Völklingen, a town in the western German state of Saarland, has had a district named after a Nazi war criminal for the past 56 years. Many residents are fighting passionately to make sure that it stays that way.
People don’t say hello to Christoph Gottschalk on the street anymore, and his wife gets snapped at when she is at the local athletic club. Another resident who shares his opinions is ignored in some bars, and the gardening club refuses to rent him a wood chipper. Gottschalk, 61, and his comrades-in-arms feel like outcasts in their own neighborhood, all because they are fighting to change the name of their district from that of a convicted Nazi war criminal.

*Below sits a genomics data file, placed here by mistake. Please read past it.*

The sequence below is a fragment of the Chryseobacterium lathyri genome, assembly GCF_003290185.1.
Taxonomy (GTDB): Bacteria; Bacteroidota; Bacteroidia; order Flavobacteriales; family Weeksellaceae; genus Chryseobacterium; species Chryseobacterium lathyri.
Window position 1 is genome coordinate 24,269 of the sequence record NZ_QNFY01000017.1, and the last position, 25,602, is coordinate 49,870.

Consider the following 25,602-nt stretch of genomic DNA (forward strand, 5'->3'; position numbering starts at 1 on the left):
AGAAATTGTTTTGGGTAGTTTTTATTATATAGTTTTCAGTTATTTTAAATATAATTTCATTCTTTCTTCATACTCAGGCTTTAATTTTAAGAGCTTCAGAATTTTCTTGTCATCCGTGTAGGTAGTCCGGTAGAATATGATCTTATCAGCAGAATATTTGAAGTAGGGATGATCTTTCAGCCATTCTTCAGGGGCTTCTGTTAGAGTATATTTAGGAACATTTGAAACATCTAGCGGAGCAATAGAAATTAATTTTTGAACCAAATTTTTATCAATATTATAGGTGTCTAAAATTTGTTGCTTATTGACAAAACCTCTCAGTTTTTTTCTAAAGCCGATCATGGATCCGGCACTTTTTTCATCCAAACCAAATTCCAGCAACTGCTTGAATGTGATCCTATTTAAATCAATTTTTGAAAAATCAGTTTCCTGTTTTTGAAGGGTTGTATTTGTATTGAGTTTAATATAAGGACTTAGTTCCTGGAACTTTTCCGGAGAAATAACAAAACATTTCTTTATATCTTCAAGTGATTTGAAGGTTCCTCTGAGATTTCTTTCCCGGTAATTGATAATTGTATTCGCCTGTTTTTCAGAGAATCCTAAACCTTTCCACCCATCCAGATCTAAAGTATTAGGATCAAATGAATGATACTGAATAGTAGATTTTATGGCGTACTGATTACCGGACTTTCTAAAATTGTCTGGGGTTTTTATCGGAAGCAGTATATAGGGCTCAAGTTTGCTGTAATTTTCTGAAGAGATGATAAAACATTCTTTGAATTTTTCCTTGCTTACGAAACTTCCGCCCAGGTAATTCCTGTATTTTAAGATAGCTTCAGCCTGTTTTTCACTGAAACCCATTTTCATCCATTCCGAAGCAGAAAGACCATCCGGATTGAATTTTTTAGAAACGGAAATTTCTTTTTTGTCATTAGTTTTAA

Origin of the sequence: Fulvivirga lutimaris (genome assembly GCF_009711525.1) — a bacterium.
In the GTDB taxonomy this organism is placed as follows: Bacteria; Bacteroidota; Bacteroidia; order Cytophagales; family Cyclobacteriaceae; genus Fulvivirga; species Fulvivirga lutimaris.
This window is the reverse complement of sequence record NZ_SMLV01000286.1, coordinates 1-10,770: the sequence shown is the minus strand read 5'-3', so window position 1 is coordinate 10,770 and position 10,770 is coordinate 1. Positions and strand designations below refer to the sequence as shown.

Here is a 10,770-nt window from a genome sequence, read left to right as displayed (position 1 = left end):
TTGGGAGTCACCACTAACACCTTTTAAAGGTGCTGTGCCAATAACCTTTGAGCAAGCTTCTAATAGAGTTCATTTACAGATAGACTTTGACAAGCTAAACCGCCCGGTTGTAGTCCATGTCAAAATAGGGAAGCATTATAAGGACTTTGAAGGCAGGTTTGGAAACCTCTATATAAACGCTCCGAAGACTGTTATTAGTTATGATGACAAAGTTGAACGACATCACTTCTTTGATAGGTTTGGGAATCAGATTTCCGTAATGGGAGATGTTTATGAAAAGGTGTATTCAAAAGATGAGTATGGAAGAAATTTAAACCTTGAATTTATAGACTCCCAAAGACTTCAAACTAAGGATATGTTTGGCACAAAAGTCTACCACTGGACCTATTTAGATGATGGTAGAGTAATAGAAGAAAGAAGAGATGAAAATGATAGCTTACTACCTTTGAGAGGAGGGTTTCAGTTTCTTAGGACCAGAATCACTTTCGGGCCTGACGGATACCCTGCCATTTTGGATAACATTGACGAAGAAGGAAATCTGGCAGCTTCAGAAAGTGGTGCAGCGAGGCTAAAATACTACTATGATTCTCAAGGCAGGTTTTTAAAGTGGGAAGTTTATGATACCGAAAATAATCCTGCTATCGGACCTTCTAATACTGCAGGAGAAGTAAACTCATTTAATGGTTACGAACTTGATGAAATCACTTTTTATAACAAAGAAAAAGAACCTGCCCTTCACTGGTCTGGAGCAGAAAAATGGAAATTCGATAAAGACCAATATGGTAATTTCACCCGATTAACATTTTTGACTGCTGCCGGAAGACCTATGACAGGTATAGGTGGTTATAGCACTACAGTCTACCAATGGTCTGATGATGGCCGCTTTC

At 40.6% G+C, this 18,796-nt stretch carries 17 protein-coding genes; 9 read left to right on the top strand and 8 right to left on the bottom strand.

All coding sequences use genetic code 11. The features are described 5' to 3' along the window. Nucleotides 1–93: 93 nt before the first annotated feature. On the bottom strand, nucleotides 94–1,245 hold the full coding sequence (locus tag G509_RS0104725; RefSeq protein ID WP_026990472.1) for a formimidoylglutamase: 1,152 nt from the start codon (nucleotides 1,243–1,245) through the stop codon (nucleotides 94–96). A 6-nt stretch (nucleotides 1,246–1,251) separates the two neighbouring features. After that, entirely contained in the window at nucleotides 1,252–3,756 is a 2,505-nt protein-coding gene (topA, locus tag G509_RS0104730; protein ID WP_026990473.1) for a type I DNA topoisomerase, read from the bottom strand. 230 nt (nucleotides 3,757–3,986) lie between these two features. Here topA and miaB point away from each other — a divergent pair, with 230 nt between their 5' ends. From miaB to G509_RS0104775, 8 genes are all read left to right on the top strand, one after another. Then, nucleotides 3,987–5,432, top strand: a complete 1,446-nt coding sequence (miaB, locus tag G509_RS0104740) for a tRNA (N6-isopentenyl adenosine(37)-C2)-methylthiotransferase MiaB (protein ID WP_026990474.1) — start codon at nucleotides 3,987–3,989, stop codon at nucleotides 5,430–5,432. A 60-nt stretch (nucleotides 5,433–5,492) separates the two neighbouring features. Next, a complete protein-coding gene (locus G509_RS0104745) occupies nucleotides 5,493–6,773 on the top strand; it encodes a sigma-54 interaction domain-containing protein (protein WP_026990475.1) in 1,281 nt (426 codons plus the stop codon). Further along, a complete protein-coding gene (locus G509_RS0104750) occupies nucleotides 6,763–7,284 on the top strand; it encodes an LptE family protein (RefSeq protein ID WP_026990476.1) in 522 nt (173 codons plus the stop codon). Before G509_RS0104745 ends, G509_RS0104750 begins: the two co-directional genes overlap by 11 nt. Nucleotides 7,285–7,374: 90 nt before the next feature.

In 1956, Völklingen, a town in the western German state of Saarland, decided to dedicate a memorial to Hermann Röchling (1872-1955), an industrialist and a Nazi, and to name a district after him. Today, about 1,300 people live in Hermann Röchling Heights, an idyllic hilltop neighborhood built next to a forest. The neighborhood is well-removed from the town’s trouble spots, and everything there would be just fine — if it weren’t for Gottschalk and his handful of kindred spirits.
They persistently point out that Hermann Röchling was a Nazi convicted of crimes against humanity, who approached Adolf Hitler in 1933 to ask him to prevent the Saar region, which was still being administered by the League of Nations at the time, from becoming a “Jewish conservation area.” As a businessman, he exploited thousands of forced laborers during World War II, and had the insubordinate workers sent to a labor camp near his plant.